The peak occurs because there are not sufficient bacteria to counter the effect. Once the peak starts, the bacteria start to form and break it back down.
These bacteria form in your gravel, your filter, anywhere. If you change the gravel completely you will naturally lose some of your bacteria, but if you keep your filter intact then you shouldn't worry all that much. Keep an eye on the levels and do water changes if it gets to dangerous levels.
Make sure you always leave plenty of time between changing the gravel and filter media so the bacteria have time to form in the new gravel / filter before you take the only ones you have left back out.
To quote from this page:
During the cycling process, ammonia levels will go up and then
suddenly plummet as the nitrite-forming bacteria take hold. Because
nitrate-forming bacteria don't even begin to appear until nitrite is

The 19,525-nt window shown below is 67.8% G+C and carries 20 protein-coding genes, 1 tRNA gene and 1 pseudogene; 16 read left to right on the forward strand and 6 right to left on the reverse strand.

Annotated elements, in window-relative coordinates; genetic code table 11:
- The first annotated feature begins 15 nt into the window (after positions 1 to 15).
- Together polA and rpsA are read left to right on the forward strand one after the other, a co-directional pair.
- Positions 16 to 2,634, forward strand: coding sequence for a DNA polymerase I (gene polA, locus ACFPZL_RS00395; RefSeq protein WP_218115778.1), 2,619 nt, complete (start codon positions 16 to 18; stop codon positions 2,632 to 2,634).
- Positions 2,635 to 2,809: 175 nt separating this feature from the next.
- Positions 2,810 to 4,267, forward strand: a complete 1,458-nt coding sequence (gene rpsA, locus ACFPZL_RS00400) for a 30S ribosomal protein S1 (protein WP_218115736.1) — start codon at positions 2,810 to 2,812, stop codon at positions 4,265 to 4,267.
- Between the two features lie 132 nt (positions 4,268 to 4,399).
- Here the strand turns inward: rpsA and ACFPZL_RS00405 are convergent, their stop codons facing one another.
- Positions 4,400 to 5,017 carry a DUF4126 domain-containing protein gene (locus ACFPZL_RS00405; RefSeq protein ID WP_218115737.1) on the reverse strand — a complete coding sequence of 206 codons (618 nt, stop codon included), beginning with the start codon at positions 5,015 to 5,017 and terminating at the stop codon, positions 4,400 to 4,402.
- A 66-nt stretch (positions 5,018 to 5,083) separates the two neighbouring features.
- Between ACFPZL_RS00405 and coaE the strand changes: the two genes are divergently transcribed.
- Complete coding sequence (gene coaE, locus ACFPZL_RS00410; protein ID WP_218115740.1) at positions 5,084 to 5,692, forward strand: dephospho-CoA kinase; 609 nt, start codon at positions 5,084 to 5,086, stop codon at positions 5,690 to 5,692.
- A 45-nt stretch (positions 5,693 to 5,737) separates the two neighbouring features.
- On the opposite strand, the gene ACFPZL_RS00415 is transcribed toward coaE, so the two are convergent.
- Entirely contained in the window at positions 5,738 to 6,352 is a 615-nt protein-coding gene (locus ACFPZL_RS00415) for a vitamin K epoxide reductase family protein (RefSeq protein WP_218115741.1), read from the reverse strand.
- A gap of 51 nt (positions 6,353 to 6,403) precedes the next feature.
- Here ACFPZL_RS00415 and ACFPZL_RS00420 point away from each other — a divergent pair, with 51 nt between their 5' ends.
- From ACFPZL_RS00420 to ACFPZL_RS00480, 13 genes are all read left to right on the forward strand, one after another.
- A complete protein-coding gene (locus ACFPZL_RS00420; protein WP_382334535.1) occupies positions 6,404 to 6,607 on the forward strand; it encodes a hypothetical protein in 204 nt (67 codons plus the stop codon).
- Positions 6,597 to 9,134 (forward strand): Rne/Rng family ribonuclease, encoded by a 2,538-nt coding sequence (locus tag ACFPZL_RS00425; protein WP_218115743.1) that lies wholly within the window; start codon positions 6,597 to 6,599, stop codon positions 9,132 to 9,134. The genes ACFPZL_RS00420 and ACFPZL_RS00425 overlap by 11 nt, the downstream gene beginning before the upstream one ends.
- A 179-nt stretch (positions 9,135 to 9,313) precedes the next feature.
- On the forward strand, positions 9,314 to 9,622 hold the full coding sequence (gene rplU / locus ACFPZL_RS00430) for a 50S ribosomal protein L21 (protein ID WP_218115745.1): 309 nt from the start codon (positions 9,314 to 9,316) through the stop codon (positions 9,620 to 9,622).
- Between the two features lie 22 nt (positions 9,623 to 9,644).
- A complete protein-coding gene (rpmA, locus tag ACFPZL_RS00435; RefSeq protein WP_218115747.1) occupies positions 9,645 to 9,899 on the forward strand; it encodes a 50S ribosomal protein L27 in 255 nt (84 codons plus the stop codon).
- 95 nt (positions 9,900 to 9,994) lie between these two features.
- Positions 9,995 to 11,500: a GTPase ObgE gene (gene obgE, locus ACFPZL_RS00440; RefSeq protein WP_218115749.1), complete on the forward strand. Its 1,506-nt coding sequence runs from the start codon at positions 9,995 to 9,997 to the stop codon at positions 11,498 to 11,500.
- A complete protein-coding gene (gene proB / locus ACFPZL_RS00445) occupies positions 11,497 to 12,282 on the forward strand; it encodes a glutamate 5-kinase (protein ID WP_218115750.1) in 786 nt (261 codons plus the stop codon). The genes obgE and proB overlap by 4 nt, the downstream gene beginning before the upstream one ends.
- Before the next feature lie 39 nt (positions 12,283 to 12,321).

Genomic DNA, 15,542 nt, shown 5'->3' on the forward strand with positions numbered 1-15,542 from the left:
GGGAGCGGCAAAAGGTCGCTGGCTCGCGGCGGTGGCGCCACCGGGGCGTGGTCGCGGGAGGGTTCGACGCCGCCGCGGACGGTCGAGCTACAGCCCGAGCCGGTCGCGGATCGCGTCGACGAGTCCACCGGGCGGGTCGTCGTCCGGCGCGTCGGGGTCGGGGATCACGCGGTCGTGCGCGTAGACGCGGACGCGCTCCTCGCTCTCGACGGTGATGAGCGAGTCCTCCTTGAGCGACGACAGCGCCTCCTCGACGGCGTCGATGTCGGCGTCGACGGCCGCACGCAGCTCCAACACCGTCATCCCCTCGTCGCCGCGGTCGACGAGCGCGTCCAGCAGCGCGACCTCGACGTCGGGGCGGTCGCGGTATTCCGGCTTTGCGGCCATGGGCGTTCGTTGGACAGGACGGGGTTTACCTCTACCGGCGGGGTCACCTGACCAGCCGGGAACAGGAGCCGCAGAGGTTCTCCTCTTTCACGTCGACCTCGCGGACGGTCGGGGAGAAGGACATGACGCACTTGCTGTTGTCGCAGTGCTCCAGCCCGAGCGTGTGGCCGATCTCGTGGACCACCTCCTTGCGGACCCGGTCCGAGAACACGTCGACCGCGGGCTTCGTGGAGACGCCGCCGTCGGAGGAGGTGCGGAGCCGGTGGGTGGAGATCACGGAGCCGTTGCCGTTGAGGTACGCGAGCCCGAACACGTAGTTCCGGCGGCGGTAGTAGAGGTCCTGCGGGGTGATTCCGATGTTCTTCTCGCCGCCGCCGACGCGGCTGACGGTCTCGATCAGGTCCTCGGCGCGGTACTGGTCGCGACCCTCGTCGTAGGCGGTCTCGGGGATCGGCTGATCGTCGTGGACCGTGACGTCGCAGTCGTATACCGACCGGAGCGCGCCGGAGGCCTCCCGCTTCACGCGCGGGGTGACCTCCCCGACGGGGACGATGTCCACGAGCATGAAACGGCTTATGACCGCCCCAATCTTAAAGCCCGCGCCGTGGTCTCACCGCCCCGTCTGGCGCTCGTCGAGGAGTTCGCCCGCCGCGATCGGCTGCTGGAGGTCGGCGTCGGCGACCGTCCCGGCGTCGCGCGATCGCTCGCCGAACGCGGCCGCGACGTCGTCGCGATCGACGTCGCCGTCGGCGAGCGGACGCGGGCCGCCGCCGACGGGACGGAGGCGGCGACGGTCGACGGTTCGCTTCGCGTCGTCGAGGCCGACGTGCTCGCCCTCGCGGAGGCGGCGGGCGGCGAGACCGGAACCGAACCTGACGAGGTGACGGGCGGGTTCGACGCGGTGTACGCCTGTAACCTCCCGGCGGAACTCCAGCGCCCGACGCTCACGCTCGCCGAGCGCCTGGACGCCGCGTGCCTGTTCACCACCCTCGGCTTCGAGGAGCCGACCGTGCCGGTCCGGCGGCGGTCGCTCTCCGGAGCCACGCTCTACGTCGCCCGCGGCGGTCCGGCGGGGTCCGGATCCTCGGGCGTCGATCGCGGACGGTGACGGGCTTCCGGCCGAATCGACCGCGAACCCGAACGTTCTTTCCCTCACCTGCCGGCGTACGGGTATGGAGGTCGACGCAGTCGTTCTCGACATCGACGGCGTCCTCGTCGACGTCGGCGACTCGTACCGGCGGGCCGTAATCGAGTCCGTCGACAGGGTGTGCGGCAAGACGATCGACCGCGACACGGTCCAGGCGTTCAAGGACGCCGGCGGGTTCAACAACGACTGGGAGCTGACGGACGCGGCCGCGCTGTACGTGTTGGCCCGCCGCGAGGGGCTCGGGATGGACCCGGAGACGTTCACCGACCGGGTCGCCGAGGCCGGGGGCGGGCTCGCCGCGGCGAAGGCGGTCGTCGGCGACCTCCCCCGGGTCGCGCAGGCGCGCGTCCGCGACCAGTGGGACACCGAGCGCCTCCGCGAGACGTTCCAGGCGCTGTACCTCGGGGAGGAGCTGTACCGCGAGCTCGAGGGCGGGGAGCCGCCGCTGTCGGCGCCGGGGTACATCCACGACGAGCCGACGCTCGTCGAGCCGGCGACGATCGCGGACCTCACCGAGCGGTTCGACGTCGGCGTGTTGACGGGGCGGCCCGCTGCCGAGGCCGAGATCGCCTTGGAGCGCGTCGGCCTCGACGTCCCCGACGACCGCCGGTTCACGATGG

present in significant quantities, nitrite levels skyrocket (as the
built-up ammonia is converted), continuing to rise as the
continually-produced ammonia is converted to nitrite. Once the
nitrate-forming bacteria take hold, nitrite levels fall, nitrate
levels rise, and the tank is fully cycled.
If the established tank uses an undergravel filter, nitrifying
bacteria will be attached to the gravel. Take some of the gravel (a
cup or more) and hang it in a mesh bag in your filter (if you can), or
lay it over the top of the gravel in the new tank (if it has an UGF).